For us it’s a turning point. We have reached an unprecedented level of mobilization. With the Adama Committee, this is not our first attempt, but there has been a real rise in strength over four years. We organized several significant political events, which are linked to a strategy that has been established for four years vis-à-vis different sectors of society, with a guideline, a clear objective: to force the issue of police violence into public debate, to impose it on leftist movements, especially those which have a perspective of winning power.

Regarding the latter, it is clear that these questions annoy them, in the sense that, from their point of view, it is not very “bankable”, it would not gain a votes. They therefore have a discourse that is entitled, we must not inconvenience the police unions, which are very powerful in France, we must not inconvenience people who think that the police protect them, while the police serve to contain the poor populations of the working-class districts, the black and Arab populations, to prevent them from rebelling against their fate.

With the demonstration [of 2 June], we have reached a new milestone, it is a show of force. When even BFM-TV calls this demonstration a “show of force", it is good that something is happening. We never doubted it, we knew there was this mobilization capacity, this huge mobilization potential in the poorer neighbourhoods. For the past four years, we have been going to the neighbourhoods, we have always primarily addressed the popular neighbourhoods, we have always moved, for each of the Adama marches, upstream, we first go to neighbourhoods, everywhere in the ÃŽle-de -France, to chat with people, to do politics with them. We always knew that one day it would be massive. This is what happened on 2 June: a show of force of what the popular neighbourhoods can do. When there is a clear political leadership, a clear discourse, it works, and that is what is expected in the neighbourhoods. Our watchword was “Revolt against the denial of justice”, many would have said to us “We must not say revolt, otherwise they will burn everything, and so on”. On the contrary! “Revolt”" is what everyone should say today. Because when a young man dies, on the day of his 24th birthday, killed by gendarmes, or when others, on motorbikes, are struck, and end up crushed ... everyone should revolt, and that should be the slogan of all organizations, politicians, unions, associations and so on.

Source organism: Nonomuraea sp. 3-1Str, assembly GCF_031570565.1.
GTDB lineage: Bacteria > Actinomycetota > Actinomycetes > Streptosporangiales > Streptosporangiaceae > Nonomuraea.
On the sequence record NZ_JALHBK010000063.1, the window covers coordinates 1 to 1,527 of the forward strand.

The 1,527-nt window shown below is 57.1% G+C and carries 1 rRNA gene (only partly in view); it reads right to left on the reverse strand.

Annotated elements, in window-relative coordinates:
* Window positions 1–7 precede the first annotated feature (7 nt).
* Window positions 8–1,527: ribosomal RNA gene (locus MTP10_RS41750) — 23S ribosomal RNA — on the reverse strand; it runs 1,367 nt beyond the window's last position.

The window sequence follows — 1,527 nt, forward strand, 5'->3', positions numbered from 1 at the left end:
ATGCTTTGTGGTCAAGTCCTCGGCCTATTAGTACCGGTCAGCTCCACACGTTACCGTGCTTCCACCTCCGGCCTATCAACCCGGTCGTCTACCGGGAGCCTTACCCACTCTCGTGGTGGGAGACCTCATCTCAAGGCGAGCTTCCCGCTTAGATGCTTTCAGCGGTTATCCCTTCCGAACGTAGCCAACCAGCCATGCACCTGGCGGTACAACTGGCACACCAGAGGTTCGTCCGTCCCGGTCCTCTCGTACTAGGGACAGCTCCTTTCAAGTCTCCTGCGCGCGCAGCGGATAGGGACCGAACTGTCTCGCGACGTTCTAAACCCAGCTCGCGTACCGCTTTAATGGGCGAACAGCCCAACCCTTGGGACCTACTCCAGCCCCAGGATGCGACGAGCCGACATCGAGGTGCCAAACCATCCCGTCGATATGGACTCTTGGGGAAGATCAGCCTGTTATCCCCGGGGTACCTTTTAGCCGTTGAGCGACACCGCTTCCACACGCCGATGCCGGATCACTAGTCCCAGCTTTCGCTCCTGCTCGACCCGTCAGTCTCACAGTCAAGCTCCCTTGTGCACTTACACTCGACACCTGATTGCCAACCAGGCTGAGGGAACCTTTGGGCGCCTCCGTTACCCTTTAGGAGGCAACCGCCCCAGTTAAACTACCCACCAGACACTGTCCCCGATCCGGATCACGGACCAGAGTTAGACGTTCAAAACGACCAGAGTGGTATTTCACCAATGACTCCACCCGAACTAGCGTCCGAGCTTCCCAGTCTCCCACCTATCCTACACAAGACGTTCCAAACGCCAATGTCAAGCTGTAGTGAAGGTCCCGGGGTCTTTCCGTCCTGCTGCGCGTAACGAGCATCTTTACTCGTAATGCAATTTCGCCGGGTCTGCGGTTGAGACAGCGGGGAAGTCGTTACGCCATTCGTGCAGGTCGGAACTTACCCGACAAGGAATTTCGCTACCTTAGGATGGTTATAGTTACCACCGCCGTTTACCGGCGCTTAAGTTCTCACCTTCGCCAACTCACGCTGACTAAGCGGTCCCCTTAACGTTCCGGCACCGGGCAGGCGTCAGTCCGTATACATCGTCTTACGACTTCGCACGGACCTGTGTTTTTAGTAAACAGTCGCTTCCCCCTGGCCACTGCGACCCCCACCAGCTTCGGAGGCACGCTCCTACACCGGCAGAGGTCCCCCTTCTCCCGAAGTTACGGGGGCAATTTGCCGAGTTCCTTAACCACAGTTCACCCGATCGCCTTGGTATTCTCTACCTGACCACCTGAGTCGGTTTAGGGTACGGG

But unfortunately, and this also demonstrates our capacity for mobilization because we organized this rally alone, which I note, and here I am not talking about the NPA, which is always there, nor the groups we are used to seeing, but people like Jean-Luc Mélenchon, François Ruffin and so on, talking about the rally afterwards, because there is the relationship of forces, but they did not speak before. And that leaves a bitter taste. Things were clear: this is organized by the Adama Committee, there will be no recuperation, and in fact I think that is why they did not speak, because there was no possibility of recuperation, and I find it lamentable. But I think that there, with the success of the rally, they took on a little pressure.

What was striking during the rally, beyond the number of people, is the impressive number of young people, from the neighbourhoods, racialized, with in particular many young women ...

A lot of young women yes, and that is explained by a very simple thing: today, Assa Traoré has become a figure in the fight against police violence, who embodies justice and dignity. She has become a powerful motor of identification for these young women. When the populations of lower-income neighbourhoods feel represented, by someone who says what they want to hear, direct, radical, frank, uncompromising, it works, people come onto the streets, mobilize. It is also a response to those who said that working-class neighbourhoods are resigned, that there is no politics in the neighbourhoods: Tuesday [2 June] was the demonstration of the opposite.

3 June 2020